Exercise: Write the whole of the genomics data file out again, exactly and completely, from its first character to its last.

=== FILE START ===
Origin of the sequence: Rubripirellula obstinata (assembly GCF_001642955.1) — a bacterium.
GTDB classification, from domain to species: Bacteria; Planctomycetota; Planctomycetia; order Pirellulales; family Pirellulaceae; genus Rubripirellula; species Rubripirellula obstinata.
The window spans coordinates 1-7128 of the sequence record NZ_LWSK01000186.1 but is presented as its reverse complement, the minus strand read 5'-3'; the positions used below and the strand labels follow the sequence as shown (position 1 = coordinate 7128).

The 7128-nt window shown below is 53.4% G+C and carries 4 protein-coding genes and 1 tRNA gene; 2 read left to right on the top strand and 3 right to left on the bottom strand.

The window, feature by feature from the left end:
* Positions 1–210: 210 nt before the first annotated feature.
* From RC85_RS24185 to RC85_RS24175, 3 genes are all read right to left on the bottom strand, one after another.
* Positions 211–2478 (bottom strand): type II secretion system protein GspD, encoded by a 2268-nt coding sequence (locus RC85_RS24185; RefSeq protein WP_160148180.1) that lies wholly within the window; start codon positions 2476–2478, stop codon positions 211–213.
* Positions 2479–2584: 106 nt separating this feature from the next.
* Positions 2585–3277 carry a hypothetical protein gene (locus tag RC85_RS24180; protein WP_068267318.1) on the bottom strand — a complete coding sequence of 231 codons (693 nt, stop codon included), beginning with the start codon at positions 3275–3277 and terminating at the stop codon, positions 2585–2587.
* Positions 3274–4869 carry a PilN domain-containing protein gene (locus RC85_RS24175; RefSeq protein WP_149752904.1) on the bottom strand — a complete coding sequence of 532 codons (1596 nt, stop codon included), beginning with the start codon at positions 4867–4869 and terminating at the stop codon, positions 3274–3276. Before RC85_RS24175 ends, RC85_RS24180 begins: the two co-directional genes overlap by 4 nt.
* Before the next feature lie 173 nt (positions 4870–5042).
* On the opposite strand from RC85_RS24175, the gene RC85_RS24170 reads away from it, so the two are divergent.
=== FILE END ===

Origin of the sequence: Rubripirellula obstinata (assembly GCF_001642955.1) — a bacterium.
GTDB classification, from domain to species: Bacteria; Planctomycetota; Planctomycetia; order Pirellulales; family Pirellulaceae; genus Rubripirellula; species Rubripirellula obstinata.
The window spans coordinates 1-7128 of the sequence record NZ_LWSK01000186.1 but is presented as its reverse complement, the minus strand read 5'-3'; the positions used below and the strand labels follow the sequence as shown (position 1 = coordinate 7128).

The 7128-nt window shown below is 53.4% G+C and carries 4 protein-coding genes and 1 tRNA gene; 2 read left to right on the top strand and 3 right to left on the bottom strand.

The window, feature by feature from the left end:
* Positions 1–210: 210 nt before the first annotated feature.
* From RC85_RS24185 to RC85_RS24175, 3 genes are all read right to left on the bottom strand, one after another.
* Positions 211–2478 (bottom strand): type II secretion system protein GspD, encoded by a 2268-nt coding sequence (locus RC85_RS24185; RefSeq protein WP_160148180.1) that lies wholly within the window; start codon positions 2476–2478, stop codon positions 211–213.
* Positions 2479–2584: 106 nt separating this feature from the next.
* Positions 2585–3277 carry a hypothetical protein gene (locus tag RC85_RS24180; protein WP_068267318.1) on the bottom strand — a complete coding sequence of 231 codons (693 nt, stop codon included), beginning with the start codon at positions 3275–3277 and terminating at the stop codon, positions 2585–2587.
* Positions 3274–4869 carry a PilN domain-containing protein gene (locus RC85_RS24175; RefSeq protein WP_149752904.1) on the bottom strand — a complete coding sequence of 532 codons (1596 nt, stop codon included), beginning with the start codon at positions 4867–4869 and terminating at the stop codon, positions 3274–3276. Before RC85_RS24175 ends, RC85_RS24180 begins: the two co-directional genes overlap by 4 nt.
* Before the next feature lie 173 nt (positions 4870–5042).
* On the opposite strand from RC85_RS24175, the gene RC85_RS24170 reads away from it, so the two are divergent.